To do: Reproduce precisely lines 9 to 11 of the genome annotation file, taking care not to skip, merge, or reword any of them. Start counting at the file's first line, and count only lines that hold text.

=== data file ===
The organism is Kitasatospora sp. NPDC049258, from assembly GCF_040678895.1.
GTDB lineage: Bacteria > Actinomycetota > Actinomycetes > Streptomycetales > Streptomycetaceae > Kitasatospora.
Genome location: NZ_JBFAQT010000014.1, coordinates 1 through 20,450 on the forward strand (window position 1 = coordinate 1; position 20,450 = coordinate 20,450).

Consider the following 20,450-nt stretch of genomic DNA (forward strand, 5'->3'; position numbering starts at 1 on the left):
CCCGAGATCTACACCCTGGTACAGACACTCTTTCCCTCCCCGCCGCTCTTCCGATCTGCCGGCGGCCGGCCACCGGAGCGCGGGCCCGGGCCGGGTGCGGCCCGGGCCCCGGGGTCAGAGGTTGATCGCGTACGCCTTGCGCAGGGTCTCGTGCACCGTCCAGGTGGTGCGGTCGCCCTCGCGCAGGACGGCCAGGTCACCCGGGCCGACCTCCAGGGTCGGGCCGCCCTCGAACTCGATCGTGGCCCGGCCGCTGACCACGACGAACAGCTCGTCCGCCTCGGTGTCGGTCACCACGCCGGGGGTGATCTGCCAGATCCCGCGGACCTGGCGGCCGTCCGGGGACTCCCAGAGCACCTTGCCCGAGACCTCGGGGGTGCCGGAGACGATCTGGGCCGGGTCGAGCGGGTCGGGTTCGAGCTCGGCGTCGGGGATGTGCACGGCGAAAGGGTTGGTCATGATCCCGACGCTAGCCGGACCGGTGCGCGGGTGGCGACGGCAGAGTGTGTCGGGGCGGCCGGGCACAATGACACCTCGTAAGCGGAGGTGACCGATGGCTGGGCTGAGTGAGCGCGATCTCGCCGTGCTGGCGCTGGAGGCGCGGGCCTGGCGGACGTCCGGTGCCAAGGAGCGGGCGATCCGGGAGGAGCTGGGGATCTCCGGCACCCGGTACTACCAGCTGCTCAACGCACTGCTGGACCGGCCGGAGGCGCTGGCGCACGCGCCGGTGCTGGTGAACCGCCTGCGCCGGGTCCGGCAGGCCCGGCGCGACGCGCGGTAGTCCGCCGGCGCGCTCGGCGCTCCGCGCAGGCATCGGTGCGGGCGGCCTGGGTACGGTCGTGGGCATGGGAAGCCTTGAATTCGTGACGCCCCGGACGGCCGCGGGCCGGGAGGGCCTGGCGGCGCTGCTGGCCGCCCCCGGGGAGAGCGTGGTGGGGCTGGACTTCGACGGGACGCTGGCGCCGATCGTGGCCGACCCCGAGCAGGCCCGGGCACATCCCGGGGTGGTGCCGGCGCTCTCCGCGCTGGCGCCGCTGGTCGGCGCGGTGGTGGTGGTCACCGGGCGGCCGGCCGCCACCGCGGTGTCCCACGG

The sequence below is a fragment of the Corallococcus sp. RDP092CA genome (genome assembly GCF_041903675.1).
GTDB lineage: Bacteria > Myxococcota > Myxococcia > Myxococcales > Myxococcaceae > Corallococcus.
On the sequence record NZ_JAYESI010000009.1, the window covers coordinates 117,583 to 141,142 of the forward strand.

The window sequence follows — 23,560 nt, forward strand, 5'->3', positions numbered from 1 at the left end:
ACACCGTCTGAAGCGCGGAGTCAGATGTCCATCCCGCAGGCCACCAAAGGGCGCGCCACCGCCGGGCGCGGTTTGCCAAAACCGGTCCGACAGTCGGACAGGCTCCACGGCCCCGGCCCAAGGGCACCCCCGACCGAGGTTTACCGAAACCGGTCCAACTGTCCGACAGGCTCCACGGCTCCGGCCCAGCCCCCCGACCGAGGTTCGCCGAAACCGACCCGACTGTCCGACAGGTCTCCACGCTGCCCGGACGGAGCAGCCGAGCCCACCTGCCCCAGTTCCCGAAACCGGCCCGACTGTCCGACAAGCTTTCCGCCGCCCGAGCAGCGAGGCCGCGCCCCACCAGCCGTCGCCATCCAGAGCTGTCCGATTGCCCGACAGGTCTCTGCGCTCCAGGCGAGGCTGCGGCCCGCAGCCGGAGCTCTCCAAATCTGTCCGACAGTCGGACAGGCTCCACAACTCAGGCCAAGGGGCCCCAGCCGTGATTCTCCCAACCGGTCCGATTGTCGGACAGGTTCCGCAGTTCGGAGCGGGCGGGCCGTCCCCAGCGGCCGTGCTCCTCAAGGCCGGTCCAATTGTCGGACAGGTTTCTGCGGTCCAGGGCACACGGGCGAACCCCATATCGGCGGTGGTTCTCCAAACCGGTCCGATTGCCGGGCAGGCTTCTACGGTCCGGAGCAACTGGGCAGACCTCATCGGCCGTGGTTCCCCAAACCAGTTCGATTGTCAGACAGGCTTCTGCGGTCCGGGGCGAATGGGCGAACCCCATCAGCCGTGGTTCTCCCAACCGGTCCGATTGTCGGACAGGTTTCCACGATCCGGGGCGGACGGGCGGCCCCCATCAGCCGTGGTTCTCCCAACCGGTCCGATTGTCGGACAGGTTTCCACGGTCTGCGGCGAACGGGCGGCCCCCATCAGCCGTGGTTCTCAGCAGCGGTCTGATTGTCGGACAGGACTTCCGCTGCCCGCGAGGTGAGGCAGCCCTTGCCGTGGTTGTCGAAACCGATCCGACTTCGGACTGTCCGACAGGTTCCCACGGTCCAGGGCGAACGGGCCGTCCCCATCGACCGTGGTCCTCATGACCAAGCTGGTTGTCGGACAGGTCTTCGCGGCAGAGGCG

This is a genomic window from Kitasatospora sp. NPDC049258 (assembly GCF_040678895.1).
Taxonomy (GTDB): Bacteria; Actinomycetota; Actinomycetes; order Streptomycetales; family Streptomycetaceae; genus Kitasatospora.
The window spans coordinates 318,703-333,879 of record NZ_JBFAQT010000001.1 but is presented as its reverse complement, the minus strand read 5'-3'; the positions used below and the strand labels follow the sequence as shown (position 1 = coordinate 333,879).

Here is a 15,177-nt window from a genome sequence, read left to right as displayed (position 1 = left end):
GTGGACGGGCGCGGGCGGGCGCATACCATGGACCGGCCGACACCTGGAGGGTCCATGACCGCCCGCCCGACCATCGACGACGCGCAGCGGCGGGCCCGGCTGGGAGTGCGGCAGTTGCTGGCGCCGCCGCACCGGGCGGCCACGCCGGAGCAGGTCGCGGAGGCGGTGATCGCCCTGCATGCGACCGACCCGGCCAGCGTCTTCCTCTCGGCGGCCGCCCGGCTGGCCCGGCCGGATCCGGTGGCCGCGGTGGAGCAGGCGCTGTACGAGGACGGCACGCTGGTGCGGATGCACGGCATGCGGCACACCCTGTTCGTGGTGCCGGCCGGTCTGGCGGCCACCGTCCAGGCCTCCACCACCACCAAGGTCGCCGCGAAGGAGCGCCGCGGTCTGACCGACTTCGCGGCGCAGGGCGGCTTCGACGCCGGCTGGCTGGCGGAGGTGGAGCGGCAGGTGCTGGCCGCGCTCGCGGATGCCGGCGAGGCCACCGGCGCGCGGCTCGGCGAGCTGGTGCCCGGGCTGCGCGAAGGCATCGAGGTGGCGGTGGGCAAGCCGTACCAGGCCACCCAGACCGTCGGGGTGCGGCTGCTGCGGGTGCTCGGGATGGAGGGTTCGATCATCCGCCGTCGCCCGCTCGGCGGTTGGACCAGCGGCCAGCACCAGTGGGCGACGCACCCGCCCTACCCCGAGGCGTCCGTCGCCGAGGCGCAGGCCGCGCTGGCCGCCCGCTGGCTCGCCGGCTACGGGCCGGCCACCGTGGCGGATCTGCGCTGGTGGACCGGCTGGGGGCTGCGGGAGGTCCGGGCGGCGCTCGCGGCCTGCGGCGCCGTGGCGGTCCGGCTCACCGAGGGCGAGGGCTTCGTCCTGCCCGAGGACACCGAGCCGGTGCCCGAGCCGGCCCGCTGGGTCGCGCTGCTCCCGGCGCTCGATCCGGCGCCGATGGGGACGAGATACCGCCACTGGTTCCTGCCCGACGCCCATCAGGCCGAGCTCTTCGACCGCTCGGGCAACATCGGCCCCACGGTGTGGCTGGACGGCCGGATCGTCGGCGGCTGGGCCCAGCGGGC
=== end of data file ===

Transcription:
The window sequence follows — 23,560 nt, forward strand, 5'->3', positions numbered from 1 at the left end:
ACACCGTCTGAAGCGCGGAGTCAGATGTCCATCCCGCAGGCCACCAAAGGGCGCGCCACCGCCGGGCGCGGTTTGCCAAAACCGGTCCGACAGTCGGACAGGCTCCACGGCCCCGGCCCAAGGGCACCCCCGACCGAGGTTTACCGAAACCGGTCCAACTGTCCGACAGGCTCCACGGCTCCGGCCCAGCCCCCCGACCGAGGTTCGCCGAAACCGACCCGACTGTCCGACAGGTCTCCACGCTGCCCGGACGGAGCAGCCGAGCCCACCTGCCCCAGTTCCCGAAACCGGCCCGACTGTCCGACAAGCTTTCCGCCGCCCGAGCAGCGAGGCCGCGCCCCACCAGCCGTCGCCATCCAGAGCTGTCCGATTGCCCGACAGGTCTCTGCGCTCCAGGCGAGGCTGCGGCCCGCAGCCGGAGCTCTCCAAATCTGTCCGACAGTCGGACAGGCTCCACAACTCAGGCCAAGGGGCCCCAGCCGTGATTCTCCCAACCGGTCCGATTGTCGGACAGGTTCCGCAGTTCGGAGCGGGCGGGCCGTCCCCAGCGGCCGTGCTCCTCAAGGCCGGTCCAATTGTCGGACAGGTTTCTGCGGTCCAGGGCACACGGGCGAACCCCATATCGGCGGTGGTTCTCCAAACCGGTCCGATTGCCGGGCAGGCTTCTACGGTCCGGAGCAACTGGGCAGACCTCATCGGCCGTGGTTCCCCAAACCAGTTCGATTGTCAGACAGGCTTCTGCGGTCCGGGGCGAATGGGCGAACCCCATCAGCCGTGGTTCTCCCAACCGGTCCGATTGTCGGACAGGTTTCCACGATCCGGGGCGGACGGGCGGCCCCCATCAGCCGTGGTTCTCCCAACCGGTCCGATTGTCGGACAGGTTTCCACGGTCTGCGGCGAACGGGCGGCCCCCATCAGCCGTGGTTCTCAGCAGCGGTCTGATTGTCGGACAGGACTTCCGCTGCCCGCGAGGTGAGGCAGCCCTTGCCGTGGTTGTCGAAACCGATCCGACTTCGGACTGTCCGACAGGTTCCCACGGTCCAGGGCGAACGGGCCGTCCCCATCGACCGTGGTCCTCATGACCAAGCTGGTTGTCGGACAGGTCTTCGCGGCAGAGGCG

This is a genomic window from Kitasatospora sp. NPDC049258 (assembly GCF_040678895.1).